The earliest phlox to be
cultivated was P. paniculata, which was sent to
Europe from Virginia in the early 18th century. Selected forms were on
the market by the early 1800s in England and by the mid 1800s in
France. The earlier modern selections of P. paniculata
were made during the mid 1900s in England by Symons-Jeune (reviewed by
Symons-Jeune 1953) and Alan Bloom (reviewed by Bloom 1991) and in
Germany by Georg Arends. Present day P. paniculata
breeding takes place for the most part in The Netherlands and the
Symons-Jeune and Bloom
selected mostly for flower size and color and for vigor. Although
Symons-Jeune seems to have had little understanding of the basis of
inheritance (cf. Symons-Jeune 1953, p. 81) he was a skilled breeder,
and many of his selections are still in the trade. Many of Bloom’s
selections, too, have become standard varieties. Arends was basically a
hybridizer and experimented with crossing P. paniculata
with other species. Some of his P. paniculata × P.
divaricata hybrids are still available.
These breeders explored the range of flower colors
pretty thoroughly, and present day breeding focuses on other traits.
The Dutch have been concerned for the most part with growth habit,
although there has been interest also in novelty floral mutations.
Breeding has involved reduction in height to 50-60cm combined with
sturdy stems and large flower heads. This trend is similar to that for
many other perennials in The Netherlands, where there is an emphasis on
pot presentation and shipping efficiency. There have been some very
handsome new plants of traditional height, though, most notably
selections like ‘Valentina.’ In the United States selection has
emphasized resistance to powdery mildew. Some apparently resistant
varieties are much closer to wild types in flower color and growth
habit than are those bred in Europe.
Other tall and
mid size species
also reached England from Virginia by the first half of the 18th
century. Symons-Jeune (1953) lists 10 named selections of P.
divaricata available, but in the 2008 RHS plantfinder these
have been replaced by new forms, almost all of which are US selections
from wild populations. Hybrids of P. divaricata × P.
paniculata (P. ×arendsii)
were offered for sale by Arends nursery by 1912. New cultivars of P. ×arendsii continue to come onto the market. It is
not clear if these are F1 hybrids or derived from seed made by P. ×arendsii parents.
Other members of the P.
divaricata group have been grown in gardens since the 1800s,
but named cultivars seem to be all selections from the wild. A few
hybrids, such as P. pilosa × P.
divaricata and P. amoena × P.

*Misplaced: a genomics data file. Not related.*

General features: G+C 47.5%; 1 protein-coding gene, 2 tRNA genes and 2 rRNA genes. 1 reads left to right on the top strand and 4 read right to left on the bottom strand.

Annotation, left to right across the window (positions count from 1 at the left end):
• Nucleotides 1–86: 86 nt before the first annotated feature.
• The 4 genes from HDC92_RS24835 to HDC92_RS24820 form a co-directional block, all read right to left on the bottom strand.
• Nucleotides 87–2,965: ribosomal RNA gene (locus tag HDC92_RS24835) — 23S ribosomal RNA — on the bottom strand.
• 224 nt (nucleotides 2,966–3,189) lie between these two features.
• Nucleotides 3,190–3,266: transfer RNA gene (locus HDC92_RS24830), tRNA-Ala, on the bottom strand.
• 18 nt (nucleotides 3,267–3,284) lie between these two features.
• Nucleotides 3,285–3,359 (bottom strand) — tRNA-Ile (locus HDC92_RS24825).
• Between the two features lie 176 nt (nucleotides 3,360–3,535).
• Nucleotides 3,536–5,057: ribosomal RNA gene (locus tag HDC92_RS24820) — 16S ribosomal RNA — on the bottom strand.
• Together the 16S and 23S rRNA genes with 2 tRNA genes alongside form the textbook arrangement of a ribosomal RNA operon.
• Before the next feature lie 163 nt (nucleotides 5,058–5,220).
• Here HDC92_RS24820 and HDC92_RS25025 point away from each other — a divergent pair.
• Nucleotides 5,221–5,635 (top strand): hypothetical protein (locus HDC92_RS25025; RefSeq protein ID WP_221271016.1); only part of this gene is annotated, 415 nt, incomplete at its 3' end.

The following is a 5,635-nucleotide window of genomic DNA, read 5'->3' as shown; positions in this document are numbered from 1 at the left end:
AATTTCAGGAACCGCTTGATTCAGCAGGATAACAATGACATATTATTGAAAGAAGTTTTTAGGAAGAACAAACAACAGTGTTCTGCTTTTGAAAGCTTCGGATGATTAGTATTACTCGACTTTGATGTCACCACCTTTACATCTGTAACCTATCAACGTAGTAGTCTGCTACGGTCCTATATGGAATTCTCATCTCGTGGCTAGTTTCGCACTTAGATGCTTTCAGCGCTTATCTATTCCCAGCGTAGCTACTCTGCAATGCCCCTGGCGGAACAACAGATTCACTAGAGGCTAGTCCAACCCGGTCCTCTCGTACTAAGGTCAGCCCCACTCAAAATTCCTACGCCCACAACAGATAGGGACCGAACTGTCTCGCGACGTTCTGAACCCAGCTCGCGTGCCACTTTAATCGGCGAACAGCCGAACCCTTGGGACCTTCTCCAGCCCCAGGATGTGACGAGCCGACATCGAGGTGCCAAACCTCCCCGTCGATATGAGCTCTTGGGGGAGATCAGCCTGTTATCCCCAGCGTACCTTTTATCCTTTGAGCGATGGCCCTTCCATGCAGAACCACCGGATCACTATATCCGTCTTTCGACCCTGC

divaricata are grown. These are selections from the wild or
garden hybrids, and breeding does not seem to have been done past the
The P. glaberrima group made
its way to Europe by the mid 1700s, too. P. maculata
was used by Arends as a hybridization parent with other phlox, although
the results of his crosses do not seem to have survived. Selections
have been made of P. maculata, most notably by Alan
Bloom, and at the present time about a half-dozen cultivars of this
species are available. P. carolina and P. ovata reached England by the 1700s and P.
pulchra by the 1950s. They have been
grown as garden plants, but nothing seems to have been done to develop
new cultivars of these in Europe. In North America this group has been
almost ignored by mainstream gardeners except for a few cultivars of P.
maculata. The species are grown mostly by native plant
enthusiasts, although a couple of recent cultivars, P. glaberrima ssp. triflora ‘Morris
Berd’ and P. carolina ‘Minnie Pearl’ are
increasingly popular. True P. glaberrima and P.
do not seem to be in garden use. This group has
had a checkered taxonomic past, and the names of the species and
cultivars offered by nurseries are very confused. The British have
tended to continue to use obsolete species names, and the errors
and inconsistencies of authors like Symons-Jeune (1953) have not
Named selections, mostly of wild finds, have been
introduced of P. stolonifera and P.
adsurgens. A few hybrids of P.
stolonifera × P. subulata and P.
adsurgens × P. nivalis have been made
and introduced but are not mainstream garden plants.
Phlox subulata reached Europe
almost as early as P. paniculata. Many cultivars
have been selected there and in North America. P. bifida
and P. nivalis came into cultivation by the early
1800s, and a significant proportion of moss phlox available are hybrids
of these species with P. subulata. Some of the
western moss phlox are growable by alpine gardeners in Europe. Hybrids
have been made by British, German, and Czech growers of western species
with (apparently) P. subulata. These small and
very choice cultivars often do well in the eastern US, but are too
small to be grown by other than rock gardeners.